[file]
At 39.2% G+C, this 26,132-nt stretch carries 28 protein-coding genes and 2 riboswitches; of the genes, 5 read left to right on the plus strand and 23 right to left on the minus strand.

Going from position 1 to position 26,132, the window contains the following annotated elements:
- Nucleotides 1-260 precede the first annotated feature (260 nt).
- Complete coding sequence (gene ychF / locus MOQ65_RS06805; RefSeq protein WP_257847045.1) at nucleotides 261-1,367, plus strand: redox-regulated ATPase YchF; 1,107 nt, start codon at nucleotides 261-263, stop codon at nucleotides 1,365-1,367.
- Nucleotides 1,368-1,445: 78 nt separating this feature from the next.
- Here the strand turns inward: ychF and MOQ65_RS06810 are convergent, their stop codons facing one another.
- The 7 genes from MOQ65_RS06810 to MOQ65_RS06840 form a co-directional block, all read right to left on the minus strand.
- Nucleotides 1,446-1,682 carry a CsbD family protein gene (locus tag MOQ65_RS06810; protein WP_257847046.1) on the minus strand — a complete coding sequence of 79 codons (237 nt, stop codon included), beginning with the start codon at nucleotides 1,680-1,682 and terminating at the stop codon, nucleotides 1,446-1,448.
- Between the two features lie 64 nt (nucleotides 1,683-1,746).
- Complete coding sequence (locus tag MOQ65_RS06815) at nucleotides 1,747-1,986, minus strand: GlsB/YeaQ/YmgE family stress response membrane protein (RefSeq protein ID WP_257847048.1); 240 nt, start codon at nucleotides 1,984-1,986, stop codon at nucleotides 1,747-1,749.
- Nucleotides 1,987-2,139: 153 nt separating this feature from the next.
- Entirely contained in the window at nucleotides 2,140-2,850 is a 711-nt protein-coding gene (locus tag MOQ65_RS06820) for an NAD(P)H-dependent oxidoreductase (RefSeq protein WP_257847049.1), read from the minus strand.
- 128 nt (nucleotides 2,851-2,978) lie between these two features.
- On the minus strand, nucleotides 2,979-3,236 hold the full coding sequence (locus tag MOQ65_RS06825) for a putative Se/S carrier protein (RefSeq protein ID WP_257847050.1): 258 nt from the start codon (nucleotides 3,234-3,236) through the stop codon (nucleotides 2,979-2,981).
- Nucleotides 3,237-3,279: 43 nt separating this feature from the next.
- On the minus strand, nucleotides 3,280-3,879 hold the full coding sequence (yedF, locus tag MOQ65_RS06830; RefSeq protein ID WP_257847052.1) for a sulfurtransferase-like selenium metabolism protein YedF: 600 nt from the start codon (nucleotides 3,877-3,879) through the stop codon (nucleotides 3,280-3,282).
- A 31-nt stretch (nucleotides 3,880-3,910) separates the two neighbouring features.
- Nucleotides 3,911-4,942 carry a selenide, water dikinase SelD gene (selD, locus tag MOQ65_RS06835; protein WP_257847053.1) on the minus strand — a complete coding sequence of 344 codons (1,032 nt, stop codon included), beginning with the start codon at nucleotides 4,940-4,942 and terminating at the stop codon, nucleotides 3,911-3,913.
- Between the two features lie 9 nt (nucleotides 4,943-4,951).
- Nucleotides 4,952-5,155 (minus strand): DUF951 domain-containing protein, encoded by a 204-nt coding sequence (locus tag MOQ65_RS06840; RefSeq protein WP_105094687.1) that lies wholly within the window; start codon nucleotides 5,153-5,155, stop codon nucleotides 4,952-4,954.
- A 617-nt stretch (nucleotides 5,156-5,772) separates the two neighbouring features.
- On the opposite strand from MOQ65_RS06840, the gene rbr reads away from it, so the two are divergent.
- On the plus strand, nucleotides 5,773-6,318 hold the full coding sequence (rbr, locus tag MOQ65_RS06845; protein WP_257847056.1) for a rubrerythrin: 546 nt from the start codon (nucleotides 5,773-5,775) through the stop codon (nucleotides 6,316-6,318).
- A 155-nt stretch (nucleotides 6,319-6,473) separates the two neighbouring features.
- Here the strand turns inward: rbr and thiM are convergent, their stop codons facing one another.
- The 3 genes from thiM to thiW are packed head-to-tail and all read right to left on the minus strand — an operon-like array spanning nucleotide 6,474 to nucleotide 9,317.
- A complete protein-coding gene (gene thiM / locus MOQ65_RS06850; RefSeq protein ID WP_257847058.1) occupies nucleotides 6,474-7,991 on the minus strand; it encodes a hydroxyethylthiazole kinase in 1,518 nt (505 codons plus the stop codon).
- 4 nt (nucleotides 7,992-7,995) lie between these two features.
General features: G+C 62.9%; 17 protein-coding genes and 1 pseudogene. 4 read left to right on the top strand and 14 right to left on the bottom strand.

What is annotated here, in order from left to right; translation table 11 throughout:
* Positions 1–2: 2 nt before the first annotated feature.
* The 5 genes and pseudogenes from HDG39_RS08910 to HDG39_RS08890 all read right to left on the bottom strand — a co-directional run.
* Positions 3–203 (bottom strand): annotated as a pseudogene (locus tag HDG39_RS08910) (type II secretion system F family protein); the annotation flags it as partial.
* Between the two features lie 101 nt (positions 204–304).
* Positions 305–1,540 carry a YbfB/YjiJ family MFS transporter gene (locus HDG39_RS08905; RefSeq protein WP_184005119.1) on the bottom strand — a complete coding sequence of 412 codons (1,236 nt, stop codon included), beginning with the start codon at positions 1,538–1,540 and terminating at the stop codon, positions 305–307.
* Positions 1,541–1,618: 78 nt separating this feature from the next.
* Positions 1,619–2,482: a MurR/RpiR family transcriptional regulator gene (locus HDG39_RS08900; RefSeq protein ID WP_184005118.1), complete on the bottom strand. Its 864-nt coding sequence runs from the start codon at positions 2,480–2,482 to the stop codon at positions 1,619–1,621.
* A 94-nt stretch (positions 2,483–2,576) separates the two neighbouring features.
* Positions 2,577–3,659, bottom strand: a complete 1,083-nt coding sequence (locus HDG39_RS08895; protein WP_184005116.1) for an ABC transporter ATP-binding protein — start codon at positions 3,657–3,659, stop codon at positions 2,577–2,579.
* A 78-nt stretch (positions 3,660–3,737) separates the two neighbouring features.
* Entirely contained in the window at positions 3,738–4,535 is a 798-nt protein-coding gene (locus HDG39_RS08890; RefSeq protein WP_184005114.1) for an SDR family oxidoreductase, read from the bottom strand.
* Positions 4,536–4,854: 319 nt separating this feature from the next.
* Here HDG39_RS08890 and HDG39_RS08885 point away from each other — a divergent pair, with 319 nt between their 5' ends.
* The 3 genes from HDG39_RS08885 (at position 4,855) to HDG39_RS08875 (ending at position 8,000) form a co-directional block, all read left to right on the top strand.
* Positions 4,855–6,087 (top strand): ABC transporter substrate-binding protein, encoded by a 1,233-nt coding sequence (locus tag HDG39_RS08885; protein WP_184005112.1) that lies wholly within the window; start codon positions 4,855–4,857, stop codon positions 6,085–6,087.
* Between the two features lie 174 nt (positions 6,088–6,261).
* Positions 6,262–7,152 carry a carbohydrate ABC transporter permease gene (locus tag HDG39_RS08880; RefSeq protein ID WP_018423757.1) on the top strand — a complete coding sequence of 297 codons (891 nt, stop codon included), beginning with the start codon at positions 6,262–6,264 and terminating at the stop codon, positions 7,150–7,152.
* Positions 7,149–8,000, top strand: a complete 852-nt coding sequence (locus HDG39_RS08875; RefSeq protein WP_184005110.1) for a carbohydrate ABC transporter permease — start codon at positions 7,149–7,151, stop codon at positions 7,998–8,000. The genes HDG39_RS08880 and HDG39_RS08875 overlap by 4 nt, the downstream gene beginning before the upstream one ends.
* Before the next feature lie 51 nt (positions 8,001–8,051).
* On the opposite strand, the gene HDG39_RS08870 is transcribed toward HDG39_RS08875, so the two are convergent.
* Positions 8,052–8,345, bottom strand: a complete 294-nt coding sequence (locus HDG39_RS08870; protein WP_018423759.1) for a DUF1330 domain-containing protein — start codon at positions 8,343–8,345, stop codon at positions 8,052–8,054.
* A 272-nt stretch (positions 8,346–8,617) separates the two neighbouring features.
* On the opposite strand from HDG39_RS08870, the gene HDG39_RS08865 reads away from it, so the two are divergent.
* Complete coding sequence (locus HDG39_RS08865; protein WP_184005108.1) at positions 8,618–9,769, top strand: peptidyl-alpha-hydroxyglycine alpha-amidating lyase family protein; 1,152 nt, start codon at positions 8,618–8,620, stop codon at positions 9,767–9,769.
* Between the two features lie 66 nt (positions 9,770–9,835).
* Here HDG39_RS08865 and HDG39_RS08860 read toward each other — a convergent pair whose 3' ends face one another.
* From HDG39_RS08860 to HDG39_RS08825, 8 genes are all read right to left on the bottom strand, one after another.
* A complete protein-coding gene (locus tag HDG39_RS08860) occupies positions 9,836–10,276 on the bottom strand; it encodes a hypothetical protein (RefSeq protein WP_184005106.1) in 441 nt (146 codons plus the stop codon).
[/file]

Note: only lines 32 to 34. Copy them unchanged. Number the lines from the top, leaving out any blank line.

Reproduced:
* The 5 genes and pseudogenes from HDG39_RS08910 to HDG39_RS08890 all read right to left on the bottom strand — a co-directional run.
* Positions 3–203 (bottom strand): annotated as a pseudogene (locus tag HDG39_RS08910) (type II secretion system F family protein); the annotation flags it as partial.
* Between the two features lie 101 nt (positions 204–304).